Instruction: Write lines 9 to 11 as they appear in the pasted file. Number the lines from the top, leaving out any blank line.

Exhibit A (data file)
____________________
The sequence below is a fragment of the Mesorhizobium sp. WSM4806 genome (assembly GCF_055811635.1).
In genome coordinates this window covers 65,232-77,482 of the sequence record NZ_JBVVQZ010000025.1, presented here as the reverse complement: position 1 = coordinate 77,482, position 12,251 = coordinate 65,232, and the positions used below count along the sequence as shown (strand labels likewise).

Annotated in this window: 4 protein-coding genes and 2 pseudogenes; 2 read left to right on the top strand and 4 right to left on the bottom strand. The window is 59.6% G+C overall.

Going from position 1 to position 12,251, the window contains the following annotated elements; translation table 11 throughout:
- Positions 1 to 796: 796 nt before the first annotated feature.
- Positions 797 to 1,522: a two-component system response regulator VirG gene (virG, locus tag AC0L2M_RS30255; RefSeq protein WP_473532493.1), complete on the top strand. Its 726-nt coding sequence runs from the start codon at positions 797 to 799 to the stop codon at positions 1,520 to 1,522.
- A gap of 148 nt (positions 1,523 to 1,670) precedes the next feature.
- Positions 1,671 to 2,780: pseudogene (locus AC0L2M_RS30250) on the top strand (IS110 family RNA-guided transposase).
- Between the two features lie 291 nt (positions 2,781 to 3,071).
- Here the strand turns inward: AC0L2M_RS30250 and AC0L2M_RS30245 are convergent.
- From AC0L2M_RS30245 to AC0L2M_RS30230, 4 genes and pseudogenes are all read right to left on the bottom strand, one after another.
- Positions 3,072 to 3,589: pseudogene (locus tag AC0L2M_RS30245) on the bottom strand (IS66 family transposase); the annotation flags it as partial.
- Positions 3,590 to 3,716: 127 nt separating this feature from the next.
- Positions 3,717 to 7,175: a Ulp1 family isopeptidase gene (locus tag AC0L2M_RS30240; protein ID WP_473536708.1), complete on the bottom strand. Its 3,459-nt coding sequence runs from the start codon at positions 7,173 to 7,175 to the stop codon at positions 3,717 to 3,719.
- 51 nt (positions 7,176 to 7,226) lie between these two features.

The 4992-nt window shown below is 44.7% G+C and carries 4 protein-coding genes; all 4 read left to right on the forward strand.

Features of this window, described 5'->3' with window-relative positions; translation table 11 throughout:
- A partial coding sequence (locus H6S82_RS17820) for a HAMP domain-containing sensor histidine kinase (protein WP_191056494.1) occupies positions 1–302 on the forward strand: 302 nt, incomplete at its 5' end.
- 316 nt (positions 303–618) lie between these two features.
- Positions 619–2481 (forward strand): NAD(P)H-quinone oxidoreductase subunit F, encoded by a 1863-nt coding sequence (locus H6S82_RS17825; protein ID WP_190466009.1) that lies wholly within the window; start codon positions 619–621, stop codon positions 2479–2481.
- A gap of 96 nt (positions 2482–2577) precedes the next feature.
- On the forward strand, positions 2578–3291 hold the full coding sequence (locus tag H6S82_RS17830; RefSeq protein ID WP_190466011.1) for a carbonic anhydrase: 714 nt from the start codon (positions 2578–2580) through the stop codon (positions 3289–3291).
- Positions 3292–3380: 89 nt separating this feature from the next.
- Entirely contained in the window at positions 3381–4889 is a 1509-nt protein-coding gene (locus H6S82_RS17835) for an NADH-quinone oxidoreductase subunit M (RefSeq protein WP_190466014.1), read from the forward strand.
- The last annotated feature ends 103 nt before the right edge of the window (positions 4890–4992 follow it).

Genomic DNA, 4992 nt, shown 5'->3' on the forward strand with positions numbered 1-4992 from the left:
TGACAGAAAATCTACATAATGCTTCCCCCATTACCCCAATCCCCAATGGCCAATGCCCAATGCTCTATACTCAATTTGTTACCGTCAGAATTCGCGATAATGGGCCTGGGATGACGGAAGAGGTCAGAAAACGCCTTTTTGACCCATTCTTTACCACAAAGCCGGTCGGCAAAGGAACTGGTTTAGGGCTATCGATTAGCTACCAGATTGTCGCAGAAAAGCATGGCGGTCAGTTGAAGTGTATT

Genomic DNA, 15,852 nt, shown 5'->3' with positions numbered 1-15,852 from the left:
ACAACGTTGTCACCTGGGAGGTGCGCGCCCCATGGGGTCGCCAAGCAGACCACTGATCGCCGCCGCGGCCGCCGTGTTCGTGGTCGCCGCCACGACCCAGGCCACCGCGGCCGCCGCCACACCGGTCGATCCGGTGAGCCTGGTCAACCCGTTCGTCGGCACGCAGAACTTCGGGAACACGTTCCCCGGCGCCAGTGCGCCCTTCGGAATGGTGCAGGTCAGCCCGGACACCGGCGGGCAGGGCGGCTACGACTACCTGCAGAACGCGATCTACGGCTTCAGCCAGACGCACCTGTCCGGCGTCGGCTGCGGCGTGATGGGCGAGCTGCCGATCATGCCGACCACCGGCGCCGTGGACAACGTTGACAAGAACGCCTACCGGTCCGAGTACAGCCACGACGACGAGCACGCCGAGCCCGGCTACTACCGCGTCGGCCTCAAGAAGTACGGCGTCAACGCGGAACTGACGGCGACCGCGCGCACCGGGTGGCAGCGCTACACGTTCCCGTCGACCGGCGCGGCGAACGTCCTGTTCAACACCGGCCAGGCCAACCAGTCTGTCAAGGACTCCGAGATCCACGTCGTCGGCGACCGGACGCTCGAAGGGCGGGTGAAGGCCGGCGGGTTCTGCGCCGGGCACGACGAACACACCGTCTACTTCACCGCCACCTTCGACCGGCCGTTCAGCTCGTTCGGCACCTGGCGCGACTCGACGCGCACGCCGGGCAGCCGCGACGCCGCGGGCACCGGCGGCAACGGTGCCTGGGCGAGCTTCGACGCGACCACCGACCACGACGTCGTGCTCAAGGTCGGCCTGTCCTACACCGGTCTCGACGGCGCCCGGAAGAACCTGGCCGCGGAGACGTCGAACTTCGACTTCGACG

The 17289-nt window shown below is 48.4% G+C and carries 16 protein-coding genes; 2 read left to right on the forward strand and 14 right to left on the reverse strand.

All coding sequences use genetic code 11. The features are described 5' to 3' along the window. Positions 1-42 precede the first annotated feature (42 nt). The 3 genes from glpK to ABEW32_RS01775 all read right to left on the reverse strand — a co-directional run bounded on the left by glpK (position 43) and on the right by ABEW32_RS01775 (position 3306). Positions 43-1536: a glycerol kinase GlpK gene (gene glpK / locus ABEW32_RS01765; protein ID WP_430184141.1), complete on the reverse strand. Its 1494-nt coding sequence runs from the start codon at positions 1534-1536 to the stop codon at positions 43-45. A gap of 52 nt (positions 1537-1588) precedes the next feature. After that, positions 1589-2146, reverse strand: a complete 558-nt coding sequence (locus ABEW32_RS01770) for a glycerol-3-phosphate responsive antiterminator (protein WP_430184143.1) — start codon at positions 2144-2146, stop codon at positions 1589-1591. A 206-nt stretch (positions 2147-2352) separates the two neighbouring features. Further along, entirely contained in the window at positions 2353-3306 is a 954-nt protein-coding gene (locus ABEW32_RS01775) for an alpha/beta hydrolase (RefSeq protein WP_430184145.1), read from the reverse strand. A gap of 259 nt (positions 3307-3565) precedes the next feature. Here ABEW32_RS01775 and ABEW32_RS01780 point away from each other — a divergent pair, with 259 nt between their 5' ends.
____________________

- Between the two features lie 291 nt (positions 2,781 to 3,071).
- Here the strand turns inward: AC0L2M_RS30250 and AC0L2M_RS30245 are convergent.
- From AC0L2M_RS30245 to AC0L2M_RS30230, 4 genes and pseudogenes are all read right to left on the bottom strand, one after another.